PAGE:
Direct Payments To Tax Filers Included In $2.2 Trillion Bill

Recipients would include most taxpayers and retirees on Social Security, although amounts phase out as income rises above $75,000 or individuals and $150,000 for couples.

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With the nation's economy staggering, Congress is trying to shore it up with $2.2 trillion in cash and loan guarantees to big business, local and state governments and 150 million American households.

Everyone who filed taxes for 2018 or 2019 or received Social Security payments would receive some payment, as long as their incomes fell below $99,000 for individuals or $198,000 for joint filers.

The largest amounts -- $1,200 per person and $500 per child -- begin to decrease once incomes reach $75,000 for individuals and $150,000 for couples filing jointly. Those eligible also include permanent legal residents who have filed tax returns.

If the Treasury Department has your bank information on file -- from either tax returns or Social Security records -- you can expect a direct deposit by mid-April, the administration is saying.

But if a mailing address is all the government has on file, checks may not be received for weeks after that.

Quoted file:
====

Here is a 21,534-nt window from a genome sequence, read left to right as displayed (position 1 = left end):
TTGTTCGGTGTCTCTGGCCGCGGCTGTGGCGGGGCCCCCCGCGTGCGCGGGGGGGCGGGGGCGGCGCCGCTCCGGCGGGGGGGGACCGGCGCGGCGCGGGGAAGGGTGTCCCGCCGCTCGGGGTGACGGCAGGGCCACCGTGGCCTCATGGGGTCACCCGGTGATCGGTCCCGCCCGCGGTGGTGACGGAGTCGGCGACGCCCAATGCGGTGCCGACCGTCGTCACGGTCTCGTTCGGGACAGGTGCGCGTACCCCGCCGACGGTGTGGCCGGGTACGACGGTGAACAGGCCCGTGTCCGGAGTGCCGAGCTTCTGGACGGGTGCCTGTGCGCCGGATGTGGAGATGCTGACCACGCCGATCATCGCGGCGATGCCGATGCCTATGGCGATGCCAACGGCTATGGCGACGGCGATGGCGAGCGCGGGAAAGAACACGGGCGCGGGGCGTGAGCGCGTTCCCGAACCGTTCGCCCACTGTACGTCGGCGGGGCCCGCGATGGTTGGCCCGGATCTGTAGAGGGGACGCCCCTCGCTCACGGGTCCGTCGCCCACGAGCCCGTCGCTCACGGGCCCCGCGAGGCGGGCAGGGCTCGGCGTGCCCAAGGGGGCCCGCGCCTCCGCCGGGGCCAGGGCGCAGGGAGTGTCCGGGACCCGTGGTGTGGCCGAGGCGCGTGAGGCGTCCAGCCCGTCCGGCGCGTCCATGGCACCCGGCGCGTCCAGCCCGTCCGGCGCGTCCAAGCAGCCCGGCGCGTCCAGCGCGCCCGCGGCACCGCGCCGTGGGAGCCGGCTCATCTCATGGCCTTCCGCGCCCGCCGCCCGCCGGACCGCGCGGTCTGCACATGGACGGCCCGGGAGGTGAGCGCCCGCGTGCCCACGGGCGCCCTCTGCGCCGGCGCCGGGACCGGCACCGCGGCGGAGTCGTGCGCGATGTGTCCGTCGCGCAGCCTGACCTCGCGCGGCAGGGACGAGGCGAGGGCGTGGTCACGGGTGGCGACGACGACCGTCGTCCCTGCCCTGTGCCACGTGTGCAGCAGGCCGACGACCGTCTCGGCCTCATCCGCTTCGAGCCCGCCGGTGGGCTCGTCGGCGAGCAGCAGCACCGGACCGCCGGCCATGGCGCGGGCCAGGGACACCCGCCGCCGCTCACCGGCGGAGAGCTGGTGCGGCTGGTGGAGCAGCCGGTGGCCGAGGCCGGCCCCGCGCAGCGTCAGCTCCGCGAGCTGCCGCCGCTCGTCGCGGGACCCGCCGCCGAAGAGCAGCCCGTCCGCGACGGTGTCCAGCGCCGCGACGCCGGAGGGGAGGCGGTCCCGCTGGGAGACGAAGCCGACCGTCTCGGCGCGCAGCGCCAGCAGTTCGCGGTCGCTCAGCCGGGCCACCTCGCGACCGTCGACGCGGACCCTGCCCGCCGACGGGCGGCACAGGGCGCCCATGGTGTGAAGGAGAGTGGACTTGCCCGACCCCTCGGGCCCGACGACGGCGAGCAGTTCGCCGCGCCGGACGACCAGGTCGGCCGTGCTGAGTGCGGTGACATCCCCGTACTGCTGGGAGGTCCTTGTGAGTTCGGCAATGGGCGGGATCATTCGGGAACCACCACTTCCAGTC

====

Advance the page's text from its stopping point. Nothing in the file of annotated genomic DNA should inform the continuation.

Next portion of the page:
While the Senate approved the bill 96-0, it still must be passed by the House, which is set to take up the measure Friday. President Trump has said he would sign it.

Other provisions include boosting unemployment payments by an additional $600 a week, something Wendi Walsh, head of South Florida's union for hospitality workers, said is desperately needed. She noted Florida's current maximum benefit of $275 a week is among the lowest in the country.

"At this point there is tremendous anxiety and also tremendous anger" among her members, many of whom are having difficulty filing unemployment claims through Florida's overwhelmed website, said Walsh, of the Unite Here Local 355.

Many hospitality workers are "barely making ends meet in the best of times, so there's absolutely no cushion whatsoever for workers to fall back on," she said during a teleconference Thursday with other labor leaders.

Also included in the bill is $130 billion for hospitals, which in some areas are beginning to become crowded with patients. The money would pay for testing and personal protective equipment, like gowns and masks.

Rene Sanchez, president of AFSCME Local 1363, which represents thousands of non-nursing employees in the Jackson healthcare system, said morale so far is good.

"Just like in any crisis like this, we're scared and we have the courage to come to work. We're fighting for our families and friends who may come with this disease, this virus," he said.

He said so far the hospital has been doing a fairly good job of providing protective gear, but, he added, "I also want to ring the alarm these things may run out and we have to have it for the crisis that's ahead."

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